Abstract: In this article, we argue that inflation increases complexity pertaining to knowledge production (or R&D). Then, we expand a recently developed complexity index based on entropy to include the effect of inflation. As a result of this new mechanism in an endogenous growth model, inflation is no longer superneutral. In the model, inflation can decrease economic growth in a nonlinear way, a sudden upward shock on inflation can severely hurt economic growth and an inflation cut can be responsible for a take-off. These effects are illustrated quantitatively.
    Keywords: Inflation, endogenous economic growth, complexity effects, entropy.
    JEL: O10 O30 O40 E22
    Date: 2019–09
  5. By: Théo Nicolas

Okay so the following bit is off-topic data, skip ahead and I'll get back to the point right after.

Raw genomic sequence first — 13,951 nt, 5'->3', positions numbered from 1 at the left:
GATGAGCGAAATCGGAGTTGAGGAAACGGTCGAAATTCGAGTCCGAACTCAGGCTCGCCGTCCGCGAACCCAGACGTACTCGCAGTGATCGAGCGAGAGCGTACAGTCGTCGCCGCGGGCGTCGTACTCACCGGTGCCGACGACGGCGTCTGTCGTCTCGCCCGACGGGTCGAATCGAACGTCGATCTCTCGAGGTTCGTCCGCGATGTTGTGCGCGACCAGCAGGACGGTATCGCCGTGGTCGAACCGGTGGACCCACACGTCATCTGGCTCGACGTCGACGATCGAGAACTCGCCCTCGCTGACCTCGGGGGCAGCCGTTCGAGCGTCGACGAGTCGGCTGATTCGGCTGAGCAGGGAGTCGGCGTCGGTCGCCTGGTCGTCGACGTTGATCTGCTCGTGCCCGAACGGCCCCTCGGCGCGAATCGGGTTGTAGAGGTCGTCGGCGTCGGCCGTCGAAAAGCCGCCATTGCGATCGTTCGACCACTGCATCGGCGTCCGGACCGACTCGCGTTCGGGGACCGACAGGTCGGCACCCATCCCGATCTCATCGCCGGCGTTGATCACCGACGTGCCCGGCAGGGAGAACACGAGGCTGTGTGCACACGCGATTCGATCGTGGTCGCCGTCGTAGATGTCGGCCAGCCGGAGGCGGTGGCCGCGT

Abstract: This paper investigates the real effects of short-term financial constraints in the light of the working capital channel: cash credit constraints may force SMEs to forgo investment opportunities in order to finance their working capital needs. Building on unique indicators of cash and investment credit constraints derived from survey data, I find that: (1) short-term credit constraints are as important as long-term ones in SMEs' investment decisions; (2) the detrimental effect of cash credit constraints on corporate investment is even stronger for firms with higher working capital needs; (3) the negative relationship between working capital and fixed investment is associated with short-term financial frictions; and (4) only liquid SMEs are able to offset short-term financial frictions by adjusting their accounts receivable and inventories.